There’s been an influx in the past few years of what I call the “small-scale puzzle game”. Basically, you’re presented with a board, grid, or another form of a brief map. The idea is to move or navigate around objects in order to reach an exit or goal.
Classics of the genre have been around in physical form for decades; who doesn’t remember those plastic “tangram” cutouts? Now in the virtual age, this type of game is being cut and pressed within a highly competitive market.
Enter the product featured in this review: Bloxitivity, developed by 55 Revolver and published by Degica. In this puzzler, you must slide giant blocks of a given color onto floor tiles of matching color. Simple? No. First of all, you don’t have a lot of room to work. The floor is in the form of a floating island. One wrong step and you’ll stumble into the water; restart the level. Get too aggressive and you’ll inadvertently push a colored block into the water; restart the level. Lose concentration and you’ll leave a colored block stranded from its target; restart the level. You get the idea.
The first level is easy enough. I was able to finish it in less than a minute. But from there the game gets tricky. You’re constantly rubbing shoulders with these big blocks and it’s easy to make some sort of mistake. Here is a quick tip: use your jump button! Yes, you can actually climb onto a block and drop back to the floor on the other side. Your left mouse button pushes the block away from you and the right mouse button pulls the block toward you.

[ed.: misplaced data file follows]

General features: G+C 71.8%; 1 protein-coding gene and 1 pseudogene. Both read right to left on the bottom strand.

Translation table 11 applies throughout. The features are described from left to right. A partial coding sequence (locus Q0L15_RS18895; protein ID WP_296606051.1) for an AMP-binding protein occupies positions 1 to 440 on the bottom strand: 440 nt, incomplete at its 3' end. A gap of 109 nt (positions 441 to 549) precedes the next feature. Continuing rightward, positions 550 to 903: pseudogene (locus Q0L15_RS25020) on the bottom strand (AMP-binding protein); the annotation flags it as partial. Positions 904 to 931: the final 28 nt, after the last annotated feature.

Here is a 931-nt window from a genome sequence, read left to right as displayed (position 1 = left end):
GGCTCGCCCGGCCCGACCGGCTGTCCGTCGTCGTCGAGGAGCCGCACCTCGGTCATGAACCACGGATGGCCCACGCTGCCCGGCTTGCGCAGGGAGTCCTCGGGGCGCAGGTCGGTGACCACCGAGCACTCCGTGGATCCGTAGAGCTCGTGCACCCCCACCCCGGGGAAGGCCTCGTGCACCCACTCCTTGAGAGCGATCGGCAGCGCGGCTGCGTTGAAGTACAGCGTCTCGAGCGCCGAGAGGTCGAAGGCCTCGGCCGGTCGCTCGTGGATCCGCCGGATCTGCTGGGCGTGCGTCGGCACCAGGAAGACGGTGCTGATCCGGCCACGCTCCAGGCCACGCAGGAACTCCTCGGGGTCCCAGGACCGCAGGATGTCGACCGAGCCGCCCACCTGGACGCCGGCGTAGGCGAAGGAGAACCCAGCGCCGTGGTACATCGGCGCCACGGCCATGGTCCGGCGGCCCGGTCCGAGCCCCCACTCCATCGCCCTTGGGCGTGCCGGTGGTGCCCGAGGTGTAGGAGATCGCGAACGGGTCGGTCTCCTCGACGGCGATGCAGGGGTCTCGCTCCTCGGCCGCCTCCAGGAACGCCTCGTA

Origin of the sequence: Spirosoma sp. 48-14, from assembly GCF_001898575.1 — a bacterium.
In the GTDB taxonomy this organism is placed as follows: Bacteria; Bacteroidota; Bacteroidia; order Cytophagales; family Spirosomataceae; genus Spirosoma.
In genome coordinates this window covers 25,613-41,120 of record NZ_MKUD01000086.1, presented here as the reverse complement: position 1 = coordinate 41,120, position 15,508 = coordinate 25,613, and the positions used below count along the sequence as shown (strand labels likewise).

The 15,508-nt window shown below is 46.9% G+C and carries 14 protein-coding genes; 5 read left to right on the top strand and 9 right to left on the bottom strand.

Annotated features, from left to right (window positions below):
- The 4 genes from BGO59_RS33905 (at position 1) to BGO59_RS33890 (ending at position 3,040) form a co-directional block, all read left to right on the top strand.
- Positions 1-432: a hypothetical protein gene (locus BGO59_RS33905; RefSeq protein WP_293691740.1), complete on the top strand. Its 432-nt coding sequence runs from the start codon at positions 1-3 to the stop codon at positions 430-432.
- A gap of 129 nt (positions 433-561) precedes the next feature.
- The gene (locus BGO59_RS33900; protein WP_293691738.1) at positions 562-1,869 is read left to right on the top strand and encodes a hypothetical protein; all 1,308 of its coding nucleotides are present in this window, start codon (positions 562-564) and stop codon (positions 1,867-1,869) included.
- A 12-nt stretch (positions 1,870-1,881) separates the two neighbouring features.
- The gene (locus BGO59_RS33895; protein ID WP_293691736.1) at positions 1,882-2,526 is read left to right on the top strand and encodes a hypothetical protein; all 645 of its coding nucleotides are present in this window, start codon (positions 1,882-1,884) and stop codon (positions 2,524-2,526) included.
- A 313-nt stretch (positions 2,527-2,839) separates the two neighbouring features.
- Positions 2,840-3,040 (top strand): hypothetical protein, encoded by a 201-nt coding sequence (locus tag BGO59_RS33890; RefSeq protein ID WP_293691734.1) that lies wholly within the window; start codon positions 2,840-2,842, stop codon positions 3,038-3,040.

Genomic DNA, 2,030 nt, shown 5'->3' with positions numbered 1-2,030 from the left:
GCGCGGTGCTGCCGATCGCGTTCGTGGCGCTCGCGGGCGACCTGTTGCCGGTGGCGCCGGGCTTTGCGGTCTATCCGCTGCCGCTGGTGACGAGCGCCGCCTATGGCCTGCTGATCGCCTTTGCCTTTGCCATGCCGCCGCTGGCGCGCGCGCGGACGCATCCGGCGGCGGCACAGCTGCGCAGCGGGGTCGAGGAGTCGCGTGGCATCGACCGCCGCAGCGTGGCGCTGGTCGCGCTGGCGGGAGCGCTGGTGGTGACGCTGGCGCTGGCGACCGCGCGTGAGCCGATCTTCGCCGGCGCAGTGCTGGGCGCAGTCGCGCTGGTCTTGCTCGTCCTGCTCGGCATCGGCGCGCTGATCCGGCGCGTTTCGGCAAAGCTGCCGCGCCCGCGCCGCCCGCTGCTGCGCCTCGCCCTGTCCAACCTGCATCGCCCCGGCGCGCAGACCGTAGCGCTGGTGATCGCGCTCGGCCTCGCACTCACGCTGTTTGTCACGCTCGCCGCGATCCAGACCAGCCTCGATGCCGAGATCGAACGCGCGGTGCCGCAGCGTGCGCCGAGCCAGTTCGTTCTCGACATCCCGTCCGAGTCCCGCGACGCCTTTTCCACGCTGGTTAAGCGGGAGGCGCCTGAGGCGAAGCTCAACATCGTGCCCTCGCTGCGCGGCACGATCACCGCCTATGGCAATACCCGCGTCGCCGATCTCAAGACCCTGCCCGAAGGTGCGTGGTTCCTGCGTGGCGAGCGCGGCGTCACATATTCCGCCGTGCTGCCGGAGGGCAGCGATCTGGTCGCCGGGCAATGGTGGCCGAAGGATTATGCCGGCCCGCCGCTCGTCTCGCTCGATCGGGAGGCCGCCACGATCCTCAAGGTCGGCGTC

On some maps you’ll encounter “neutral” blocks that are white, or some other color with no matching floor tile. So far I’ve not seen a real purpose for these, other than as scout points on which to jump. Simply move them out of the way or dump them into the water. This lets you blaze a trail for the other blocks. In addition to neutral blocks, the game contains other ambient features. Various weather and lighting effects provide a nice change as you progress through maps of ever-increasing difficulty.
If this were the whole story, Bloxitivity would be a fine casual puzzle. But wait, there’s more! Perhaps the biggest selling point in the game is the map editor and designer. Here you are free to place blocks and floor tiles anywhere you want, and publish new puzzles for other players to try out. You even have advanced obstacles and teleports at your disposal for added creativity. Of course, you’ll have to run through your own map once to prove that it can actually be solved. You’re not allowed to publish an impossible design!
So is Bloxitivity worth it? Yes, it is. The game officially releases on January 21, 2016, and I recommend it to anyone who enjoys the challenge of casual puzzles; as both a consumer and designer!
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